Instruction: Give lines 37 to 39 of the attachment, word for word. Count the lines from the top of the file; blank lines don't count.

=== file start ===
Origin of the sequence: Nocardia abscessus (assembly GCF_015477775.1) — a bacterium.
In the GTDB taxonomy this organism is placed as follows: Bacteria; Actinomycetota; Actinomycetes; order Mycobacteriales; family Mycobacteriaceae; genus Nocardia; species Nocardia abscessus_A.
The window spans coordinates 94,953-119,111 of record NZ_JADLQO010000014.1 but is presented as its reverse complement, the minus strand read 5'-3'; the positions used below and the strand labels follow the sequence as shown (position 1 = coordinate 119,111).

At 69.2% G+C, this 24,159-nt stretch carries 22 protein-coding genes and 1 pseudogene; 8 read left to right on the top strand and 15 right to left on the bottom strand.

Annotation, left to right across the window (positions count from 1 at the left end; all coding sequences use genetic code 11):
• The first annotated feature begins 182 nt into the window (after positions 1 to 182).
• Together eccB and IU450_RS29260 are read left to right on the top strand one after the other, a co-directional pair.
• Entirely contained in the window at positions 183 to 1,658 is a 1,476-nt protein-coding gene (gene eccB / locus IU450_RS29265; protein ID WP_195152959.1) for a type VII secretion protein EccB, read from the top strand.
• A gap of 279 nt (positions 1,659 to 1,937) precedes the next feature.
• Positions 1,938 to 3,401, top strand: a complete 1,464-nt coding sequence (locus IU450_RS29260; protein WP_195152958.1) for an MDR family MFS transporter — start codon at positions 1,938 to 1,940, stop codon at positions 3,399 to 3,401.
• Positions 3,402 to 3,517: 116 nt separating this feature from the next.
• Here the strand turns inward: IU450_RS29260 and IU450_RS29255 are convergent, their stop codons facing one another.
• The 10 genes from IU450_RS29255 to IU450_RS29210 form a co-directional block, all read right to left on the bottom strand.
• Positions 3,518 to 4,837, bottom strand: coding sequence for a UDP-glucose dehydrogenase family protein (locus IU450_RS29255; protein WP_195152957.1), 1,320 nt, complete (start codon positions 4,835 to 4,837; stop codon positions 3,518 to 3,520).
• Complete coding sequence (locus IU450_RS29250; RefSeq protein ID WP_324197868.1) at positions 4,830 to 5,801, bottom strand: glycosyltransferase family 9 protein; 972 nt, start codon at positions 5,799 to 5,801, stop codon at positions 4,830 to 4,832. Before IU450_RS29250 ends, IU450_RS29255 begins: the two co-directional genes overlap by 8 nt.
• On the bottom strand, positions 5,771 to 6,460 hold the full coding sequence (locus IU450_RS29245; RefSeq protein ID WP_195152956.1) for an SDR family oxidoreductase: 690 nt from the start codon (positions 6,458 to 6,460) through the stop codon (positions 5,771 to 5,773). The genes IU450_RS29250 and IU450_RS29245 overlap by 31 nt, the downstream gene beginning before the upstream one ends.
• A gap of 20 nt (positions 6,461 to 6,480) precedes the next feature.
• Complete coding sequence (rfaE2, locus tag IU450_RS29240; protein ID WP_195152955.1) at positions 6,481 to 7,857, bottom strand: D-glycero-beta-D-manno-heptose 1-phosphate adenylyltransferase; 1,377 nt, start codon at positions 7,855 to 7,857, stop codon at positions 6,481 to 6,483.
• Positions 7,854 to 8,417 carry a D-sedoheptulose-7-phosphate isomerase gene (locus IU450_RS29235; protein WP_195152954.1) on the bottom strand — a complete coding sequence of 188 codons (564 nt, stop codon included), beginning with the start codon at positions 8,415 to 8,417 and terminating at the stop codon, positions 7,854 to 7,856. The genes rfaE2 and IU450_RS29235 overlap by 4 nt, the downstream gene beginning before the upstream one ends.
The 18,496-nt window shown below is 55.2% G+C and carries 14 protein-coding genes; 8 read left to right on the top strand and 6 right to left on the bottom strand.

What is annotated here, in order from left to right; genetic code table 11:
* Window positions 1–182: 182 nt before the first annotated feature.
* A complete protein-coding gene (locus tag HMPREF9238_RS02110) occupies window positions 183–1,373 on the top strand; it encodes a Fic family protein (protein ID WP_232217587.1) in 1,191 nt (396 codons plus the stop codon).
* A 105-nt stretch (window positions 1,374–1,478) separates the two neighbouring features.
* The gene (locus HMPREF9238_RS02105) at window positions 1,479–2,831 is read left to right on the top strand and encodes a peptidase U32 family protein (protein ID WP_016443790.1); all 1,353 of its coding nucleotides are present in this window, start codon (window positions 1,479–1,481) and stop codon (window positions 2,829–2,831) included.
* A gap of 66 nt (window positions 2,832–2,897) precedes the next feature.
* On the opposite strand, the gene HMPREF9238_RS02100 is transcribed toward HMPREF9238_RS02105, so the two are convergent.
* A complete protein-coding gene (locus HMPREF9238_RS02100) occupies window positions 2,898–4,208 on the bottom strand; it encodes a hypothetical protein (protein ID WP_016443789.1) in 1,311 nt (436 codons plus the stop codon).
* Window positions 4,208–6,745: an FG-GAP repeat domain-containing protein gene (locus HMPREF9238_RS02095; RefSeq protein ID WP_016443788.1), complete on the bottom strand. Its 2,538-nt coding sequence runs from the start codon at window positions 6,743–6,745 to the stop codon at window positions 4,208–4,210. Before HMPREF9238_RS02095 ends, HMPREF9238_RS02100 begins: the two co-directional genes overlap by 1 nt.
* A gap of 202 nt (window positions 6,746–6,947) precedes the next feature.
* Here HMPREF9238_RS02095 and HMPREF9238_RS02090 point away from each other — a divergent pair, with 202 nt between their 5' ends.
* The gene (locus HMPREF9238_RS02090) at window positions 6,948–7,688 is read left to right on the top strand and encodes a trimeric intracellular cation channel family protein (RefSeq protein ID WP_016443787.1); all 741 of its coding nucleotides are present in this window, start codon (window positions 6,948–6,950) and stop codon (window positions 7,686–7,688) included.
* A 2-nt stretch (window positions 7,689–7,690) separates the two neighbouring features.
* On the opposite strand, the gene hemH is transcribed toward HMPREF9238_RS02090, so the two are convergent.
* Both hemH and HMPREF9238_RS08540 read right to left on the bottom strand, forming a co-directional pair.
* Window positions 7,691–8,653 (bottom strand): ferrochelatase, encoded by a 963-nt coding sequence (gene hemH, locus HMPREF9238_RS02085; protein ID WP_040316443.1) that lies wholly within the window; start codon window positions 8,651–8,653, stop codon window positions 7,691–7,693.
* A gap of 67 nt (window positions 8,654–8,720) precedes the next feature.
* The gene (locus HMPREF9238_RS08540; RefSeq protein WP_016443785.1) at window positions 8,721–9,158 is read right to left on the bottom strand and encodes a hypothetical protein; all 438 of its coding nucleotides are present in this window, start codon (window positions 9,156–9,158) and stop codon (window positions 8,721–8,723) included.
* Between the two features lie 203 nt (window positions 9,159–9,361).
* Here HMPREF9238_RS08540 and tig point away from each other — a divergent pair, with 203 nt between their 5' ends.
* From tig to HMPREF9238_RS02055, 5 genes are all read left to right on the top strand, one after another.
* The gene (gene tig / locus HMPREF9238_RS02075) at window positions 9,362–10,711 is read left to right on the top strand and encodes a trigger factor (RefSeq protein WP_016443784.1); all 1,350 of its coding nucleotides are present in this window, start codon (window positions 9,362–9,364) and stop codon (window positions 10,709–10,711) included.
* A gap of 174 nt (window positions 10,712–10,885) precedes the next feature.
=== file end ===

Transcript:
* A gap of 67 nt (window positions 8,654–8,720) precedes the next feature.
* The gene (locus HMPREF9238_RS08540; RefSeq protein WP_016443785.1) at window positions 8,721–9,158 is read right to left on the bottom strand and encodes a hypothetical protein; all 438 of its coding nucleotides are present in this window, start codon (window positions 9,156–9,158) and stop codon (window positions 8,721–8,723) included.
* Between the two features lie 203 nt (window positions 9,159–9,361).